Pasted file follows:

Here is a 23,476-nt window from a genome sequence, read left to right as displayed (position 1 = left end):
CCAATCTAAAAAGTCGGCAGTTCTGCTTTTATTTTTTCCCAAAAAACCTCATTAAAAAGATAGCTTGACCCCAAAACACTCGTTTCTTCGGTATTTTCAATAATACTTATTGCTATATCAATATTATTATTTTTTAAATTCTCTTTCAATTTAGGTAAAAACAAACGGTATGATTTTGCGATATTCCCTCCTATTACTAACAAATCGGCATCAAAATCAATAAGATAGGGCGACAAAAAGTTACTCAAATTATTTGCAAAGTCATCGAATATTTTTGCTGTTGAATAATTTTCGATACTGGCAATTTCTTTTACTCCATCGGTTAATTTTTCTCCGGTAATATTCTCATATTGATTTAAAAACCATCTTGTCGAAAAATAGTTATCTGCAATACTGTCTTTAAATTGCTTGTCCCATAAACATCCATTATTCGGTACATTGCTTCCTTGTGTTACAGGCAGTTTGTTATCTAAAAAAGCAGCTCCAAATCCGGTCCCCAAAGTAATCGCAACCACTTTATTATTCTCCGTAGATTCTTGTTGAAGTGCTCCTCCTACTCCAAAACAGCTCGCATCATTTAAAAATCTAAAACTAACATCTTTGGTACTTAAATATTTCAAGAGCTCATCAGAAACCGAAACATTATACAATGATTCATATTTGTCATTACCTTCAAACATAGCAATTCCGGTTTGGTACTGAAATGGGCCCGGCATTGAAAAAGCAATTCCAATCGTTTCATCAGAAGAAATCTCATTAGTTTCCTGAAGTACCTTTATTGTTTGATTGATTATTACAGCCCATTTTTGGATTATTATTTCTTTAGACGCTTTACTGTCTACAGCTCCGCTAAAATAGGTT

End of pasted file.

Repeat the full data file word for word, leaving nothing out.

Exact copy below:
Here is a 23,476-nt window from a genome sequence, read left to right as displayed (position 1 = left end):
CCAATCTAAAAAGTCGGCAGTTCTGCTTTTATTTTTTCCCAAAAAACCTCATTAAAAAGATAGCTTGACCCCAAAACACTCGTTTCTTCGGTATTTTCAATAATACTTATTGCTATATCAATATTATTATTTTTTAAATTCTCTTTCAATTTAGGTAAAAACAAACGGTATGATTTTGCGATATTCCCTCCTATTACTAACAAATCGGCATCAAAATCAATAAGATAGGGCGACAAAAAGTTACTCAAATTATTTGCAAAGTCATCGAATATTTTTGCTGTTGAATAATTTTCGATACTGGCAATTTCTTTTACTCCATCGGTTAATTTTTCTCCGGTAATATTCTCATATTGATTTAAAAACCATCTTGTCGAAAAATAGTTATCTGCAATACTGTCTTTAAATTGCTTGTCCCATAAACATCCATTATTCGGTACATTGCTTCCTTGTGTTACAGGCAGTTTGTTATCTAAAAAAGCAGCTCCAAATCCGGTCCCCAAAGTAATCGCAACCACTTTATTATTCTCCGTAGATTCTTGTTGAAGTGCTCCTCCTACTCCAAAACAGCTCGCATCATTTAAAAATCTAAAACTAACATCTTTGGTACTTAAATATTTCAAGAGCTCATCAGAAACCGAAACATTATACAATGATTCATATTTGTCATTACCTTCAAACATAGCAATTCCGGTTTGGTACTGAAATGGGCCCGGCATTGAAAAAGCAATTCCAATCGTTTCATCAGAAGAAATCTCATTAGTTTCCTGAAGTACCTTTATTGTTTGATTGATTATTACAGCCCATTTTTGGATTATTATTTCTTTAGACGCTTTACTGTCTACAGCTCCGCTAAAATAGGTT